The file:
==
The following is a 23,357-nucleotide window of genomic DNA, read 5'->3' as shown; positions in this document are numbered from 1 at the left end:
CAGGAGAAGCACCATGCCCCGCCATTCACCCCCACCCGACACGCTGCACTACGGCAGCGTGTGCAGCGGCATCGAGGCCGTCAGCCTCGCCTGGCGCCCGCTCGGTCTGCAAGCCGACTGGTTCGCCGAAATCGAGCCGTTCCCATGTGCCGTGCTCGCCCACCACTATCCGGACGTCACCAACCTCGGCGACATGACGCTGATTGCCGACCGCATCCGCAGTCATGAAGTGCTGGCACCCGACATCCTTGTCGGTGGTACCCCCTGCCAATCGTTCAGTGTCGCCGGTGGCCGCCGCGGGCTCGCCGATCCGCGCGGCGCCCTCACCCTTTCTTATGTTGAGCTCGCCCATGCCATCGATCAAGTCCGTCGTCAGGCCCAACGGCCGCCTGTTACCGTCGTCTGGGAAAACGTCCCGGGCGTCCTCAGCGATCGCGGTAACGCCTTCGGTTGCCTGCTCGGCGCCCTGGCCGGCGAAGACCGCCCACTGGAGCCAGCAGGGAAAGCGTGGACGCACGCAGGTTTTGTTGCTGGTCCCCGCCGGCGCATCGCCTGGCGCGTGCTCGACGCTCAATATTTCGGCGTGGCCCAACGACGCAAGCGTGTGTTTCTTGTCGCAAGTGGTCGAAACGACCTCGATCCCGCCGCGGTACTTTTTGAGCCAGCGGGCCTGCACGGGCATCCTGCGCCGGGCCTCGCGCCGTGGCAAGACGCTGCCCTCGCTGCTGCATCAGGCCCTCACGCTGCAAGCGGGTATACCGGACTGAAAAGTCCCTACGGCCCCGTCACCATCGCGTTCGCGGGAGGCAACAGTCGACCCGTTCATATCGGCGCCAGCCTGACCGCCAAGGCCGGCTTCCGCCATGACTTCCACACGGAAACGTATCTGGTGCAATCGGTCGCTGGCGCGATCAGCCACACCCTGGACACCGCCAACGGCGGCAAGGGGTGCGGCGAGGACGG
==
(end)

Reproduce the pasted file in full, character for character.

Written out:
The following is a 23,357-nucleotide window of genomic DNA, read 5'->3' as shown; positions in this document are numbered from 1 at the left end:
CAGGAGAAGCACCATGCCCCGCCATTCACCCCCACCCGACACGCTGCACTACGGCAGCGTGTGCAGCGGCATCGAGGCCGTCAGCCTCGCCTGGCGCCCGCTCGGTCTGCAAGCCGACTGGTTCGCCGAAATCGAGCCGTTCCCATGTGCCGTGCTCGCCCACCACTATCCGGACGTCACCAACCTCGGCGACATGACGCTGATTGCCGACCGCATCCGCAGTCATGAAGTGCTGGCACCCGACATCCTTGTCGGTGGTACCCCCTGCCAATCGTTCAGTGTCGCCGGTGGCCGCCGCGGGCTCGCCGATCCGCGCGGCGCCCTCACCCTTTCTTATGTTGAGCTCGCCCATGCCATCGATCAAGTCCGTCGTCAGGCCCAACGGCCGCCTGTTACCGTCGTCTGGGAAAACGTCCCGGGCGTCCTCAGCGATCGCGGTAACGCCTTCGGTTGCCTGCTCGGCGCCCTGGCCGGCGAAGACCGCCCACTGGAGCCAGCAGGGAAAGCGTGGACGCACGCAGGTTTTGTTGCTGGTCCCCGCCGGCGCATCGCCTGGCGCGTGCTCGACGCTCAATATTTCGGCGTGGCCCAACGACGCAAGCGTGTGTTTCTTGTCGCAAGTGGTCGAAACGACCTCGATCCCGCCGCGGTACTTTTTGAGCCAGCGGGCCTGCACGGGCATCCTGCGCCGGGCCTCGCGCCGTGGCAAGACGCTGCCCTCGCTGCTGCATCAGGCCCTCACGCTGCAAGCGGGTATACCGGACTGAAAAGTCCCTACGGCCCCGTCACCATCGCGTTCGCGGGAGGCAACAGTCGACCCGTTCATATCGGCGCCAGCCTGACCGCCAAGGCCGGCTTCCGCCATGACTTCCACACGGAAACGTATCTGGTGCAATCGGTCGCTGGCGCGATCAGCCACACCCTGGACACCGCCAACGGCGGCAAGGGGTGCGGCGAGGACGG